December 12, 2013 at 2:49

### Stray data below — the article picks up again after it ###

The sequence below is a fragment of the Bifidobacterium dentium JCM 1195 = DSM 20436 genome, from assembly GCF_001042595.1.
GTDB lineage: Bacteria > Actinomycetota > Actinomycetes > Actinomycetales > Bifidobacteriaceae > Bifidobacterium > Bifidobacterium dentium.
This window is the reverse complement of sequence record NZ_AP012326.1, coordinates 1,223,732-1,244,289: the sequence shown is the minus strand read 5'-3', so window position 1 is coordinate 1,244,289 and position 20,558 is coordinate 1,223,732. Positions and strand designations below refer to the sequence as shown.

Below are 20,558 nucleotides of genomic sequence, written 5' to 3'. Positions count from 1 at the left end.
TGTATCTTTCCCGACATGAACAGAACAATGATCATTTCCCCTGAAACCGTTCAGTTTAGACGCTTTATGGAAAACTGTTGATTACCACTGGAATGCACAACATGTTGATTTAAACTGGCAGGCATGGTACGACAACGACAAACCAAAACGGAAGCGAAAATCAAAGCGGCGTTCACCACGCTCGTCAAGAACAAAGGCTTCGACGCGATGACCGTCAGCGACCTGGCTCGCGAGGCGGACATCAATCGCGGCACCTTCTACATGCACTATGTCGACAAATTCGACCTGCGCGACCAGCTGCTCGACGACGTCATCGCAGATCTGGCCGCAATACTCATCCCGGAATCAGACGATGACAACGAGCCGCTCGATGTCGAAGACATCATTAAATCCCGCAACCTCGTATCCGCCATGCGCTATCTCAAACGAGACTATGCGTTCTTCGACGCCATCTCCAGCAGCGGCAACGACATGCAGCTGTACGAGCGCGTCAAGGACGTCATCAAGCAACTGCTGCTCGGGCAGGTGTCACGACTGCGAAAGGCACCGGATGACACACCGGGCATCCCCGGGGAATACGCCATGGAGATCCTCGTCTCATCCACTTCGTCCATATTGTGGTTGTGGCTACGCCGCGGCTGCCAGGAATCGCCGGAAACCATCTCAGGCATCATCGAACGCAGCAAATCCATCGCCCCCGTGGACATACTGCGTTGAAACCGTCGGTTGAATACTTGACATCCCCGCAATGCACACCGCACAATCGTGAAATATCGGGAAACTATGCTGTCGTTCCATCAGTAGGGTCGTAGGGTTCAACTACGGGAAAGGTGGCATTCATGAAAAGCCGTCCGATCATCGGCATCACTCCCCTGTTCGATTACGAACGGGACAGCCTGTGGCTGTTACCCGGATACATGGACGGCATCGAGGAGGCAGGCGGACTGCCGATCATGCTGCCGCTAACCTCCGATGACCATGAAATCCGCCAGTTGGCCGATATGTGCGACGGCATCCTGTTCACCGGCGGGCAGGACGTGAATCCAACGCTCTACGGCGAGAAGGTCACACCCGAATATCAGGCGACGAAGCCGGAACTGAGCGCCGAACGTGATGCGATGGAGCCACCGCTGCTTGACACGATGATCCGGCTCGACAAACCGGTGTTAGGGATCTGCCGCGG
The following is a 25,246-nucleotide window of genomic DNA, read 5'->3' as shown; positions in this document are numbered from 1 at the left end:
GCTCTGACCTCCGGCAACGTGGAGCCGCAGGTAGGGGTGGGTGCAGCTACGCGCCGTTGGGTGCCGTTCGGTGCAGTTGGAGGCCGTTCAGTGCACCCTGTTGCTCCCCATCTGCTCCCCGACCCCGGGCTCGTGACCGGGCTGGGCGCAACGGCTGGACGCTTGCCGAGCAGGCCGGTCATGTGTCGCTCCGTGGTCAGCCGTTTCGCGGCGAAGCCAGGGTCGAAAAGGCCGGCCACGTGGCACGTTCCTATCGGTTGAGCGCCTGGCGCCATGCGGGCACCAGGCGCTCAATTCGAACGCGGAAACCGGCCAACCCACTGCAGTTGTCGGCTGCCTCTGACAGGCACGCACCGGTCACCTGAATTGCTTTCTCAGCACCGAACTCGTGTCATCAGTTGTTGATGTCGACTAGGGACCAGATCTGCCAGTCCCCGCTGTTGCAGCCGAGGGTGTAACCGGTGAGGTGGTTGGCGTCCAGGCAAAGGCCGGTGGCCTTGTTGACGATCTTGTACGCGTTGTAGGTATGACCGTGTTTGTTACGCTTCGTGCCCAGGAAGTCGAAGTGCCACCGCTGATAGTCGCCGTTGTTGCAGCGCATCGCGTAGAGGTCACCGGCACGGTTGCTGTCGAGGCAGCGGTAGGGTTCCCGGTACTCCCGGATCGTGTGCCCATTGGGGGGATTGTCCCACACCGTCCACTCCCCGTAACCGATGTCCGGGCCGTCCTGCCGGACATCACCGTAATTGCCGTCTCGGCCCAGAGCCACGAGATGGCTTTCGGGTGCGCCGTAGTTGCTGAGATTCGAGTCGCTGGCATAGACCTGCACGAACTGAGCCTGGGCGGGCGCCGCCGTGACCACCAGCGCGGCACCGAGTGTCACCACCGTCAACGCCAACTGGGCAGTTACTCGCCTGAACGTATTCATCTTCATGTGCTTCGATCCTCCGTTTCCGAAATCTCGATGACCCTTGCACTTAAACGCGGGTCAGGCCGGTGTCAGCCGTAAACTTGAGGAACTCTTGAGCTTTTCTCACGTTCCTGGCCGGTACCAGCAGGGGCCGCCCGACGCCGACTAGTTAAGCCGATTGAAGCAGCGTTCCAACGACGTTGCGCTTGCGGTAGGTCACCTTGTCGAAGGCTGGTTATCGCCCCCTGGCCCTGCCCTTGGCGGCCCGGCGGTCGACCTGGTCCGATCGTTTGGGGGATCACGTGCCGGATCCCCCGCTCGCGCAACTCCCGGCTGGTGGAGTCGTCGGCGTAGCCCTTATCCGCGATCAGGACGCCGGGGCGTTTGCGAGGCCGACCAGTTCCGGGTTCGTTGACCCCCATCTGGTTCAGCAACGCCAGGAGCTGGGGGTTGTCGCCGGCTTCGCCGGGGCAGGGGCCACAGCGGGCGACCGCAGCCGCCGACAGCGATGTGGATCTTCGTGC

"When I was about 15 my mother brought me, not to our usual GP, but a female GP in the neighbourhood because I was having such problems with my periods – they were always very painful and I would end up always curled up in a ball unable to move and crying for at least a day a month, and most months – vomiting or fainting, which I found embarrassing when it happened at school. Our family GP had just recommended strong painkillers to be taken when I thought my period was about to start. But that was often difficult to anticipate, the drugs rarely worked and my family weren’t fans of strong painkillers being taken on an ongoing basis, especially by a young person. My mother brought me to a female GP to get a second opinion and also to see if there was anything wrong. This GP did not examine or even speak to me but gave my mother a big lecture about it just being something I’d have to grin and bear and get on with and not to indulge me. I had already been feeling pretty bad but came out of that visit feeling really crap about myself, thinking that I was just a moan and not able to cope with something that everyone else had to manage. I also never wanted to go back to a GP for any other health visit as was sure I was a hypochondriac. A few years and one child later, I’m now aware that the pain was chronic (e.g. the same level of pain as labour pain) and that fainting and vomiting during a period is not the norm. I don’t know whether anything more could have been done to treat it but I’m pretty sure I didn’t have to end up feeling worse about myself coming out of a GP visit than I did going in. I don’t think all health practitioners are always very respectful towards patients but at least now I know how to articulate how I expect to be treated. I don’t think that’s easy to do when we’re younger." - Maya.